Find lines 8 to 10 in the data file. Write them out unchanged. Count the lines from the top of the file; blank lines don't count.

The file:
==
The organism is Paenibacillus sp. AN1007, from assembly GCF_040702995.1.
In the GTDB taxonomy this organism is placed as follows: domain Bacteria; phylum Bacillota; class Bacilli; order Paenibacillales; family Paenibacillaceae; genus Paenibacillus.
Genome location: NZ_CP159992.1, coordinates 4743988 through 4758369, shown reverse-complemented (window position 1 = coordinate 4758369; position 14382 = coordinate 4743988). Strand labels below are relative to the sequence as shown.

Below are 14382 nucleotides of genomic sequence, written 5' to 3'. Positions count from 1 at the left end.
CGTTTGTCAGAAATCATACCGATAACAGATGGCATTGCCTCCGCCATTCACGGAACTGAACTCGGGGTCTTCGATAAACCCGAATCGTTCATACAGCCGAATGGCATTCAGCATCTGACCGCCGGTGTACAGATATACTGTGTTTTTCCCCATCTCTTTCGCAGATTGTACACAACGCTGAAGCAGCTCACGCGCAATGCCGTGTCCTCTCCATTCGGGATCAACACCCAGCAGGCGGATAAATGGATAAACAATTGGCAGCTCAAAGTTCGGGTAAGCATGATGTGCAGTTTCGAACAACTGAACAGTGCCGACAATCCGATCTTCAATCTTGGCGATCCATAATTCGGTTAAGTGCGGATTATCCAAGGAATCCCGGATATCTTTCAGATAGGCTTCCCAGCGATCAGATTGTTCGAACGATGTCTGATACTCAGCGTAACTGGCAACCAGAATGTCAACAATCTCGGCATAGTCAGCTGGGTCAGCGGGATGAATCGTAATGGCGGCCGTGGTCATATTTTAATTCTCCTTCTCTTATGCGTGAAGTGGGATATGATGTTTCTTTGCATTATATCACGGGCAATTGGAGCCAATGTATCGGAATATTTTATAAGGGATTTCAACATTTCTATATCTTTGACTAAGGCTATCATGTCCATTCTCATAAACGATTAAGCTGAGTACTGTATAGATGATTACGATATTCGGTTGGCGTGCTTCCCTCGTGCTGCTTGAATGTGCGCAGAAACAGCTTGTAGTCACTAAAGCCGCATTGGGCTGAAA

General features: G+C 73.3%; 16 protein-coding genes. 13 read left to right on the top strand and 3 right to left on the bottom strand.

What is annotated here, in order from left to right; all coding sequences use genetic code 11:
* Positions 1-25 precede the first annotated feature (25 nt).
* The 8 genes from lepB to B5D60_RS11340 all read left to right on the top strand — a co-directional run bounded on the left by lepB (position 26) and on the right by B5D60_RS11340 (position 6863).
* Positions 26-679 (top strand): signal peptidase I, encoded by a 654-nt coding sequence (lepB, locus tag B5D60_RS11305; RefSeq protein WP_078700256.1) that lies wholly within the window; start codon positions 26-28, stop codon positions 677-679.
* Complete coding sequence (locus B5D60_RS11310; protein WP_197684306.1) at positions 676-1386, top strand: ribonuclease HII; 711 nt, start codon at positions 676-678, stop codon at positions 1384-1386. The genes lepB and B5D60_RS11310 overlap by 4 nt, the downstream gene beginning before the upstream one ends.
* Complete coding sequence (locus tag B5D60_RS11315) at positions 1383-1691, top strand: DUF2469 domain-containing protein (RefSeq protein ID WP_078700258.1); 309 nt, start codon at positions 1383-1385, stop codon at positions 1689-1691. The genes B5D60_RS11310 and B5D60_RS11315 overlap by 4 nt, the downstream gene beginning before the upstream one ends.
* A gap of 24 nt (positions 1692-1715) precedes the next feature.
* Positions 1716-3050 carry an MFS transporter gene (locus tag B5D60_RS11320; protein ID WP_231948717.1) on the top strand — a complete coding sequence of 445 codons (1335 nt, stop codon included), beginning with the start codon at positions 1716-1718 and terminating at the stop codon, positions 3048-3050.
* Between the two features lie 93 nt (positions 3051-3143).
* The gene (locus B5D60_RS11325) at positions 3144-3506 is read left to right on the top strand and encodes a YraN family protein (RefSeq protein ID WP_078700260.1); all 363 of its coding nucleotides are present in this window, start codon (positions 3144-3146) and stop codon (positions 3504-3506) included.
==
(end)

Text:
* Positions 1-25 precede the first annotated feature (25 nt).
* The 8 genes from lepB to B5D60_RS11340 all read left to right on the top strand — a co-directional run bounded on the left by lepB (position 26) and on the right by B5D60_RS11340 (position 6863).
* Positions 26-679 (top strand): signal peptidase I, encoded by a 654-nt coding sequence (lepB, locus tag B5D60_RS11305; RefSeq protein WP_078700256.1) that lies wholly within the window; start codon positions 26-28, stop codon positions 677-679.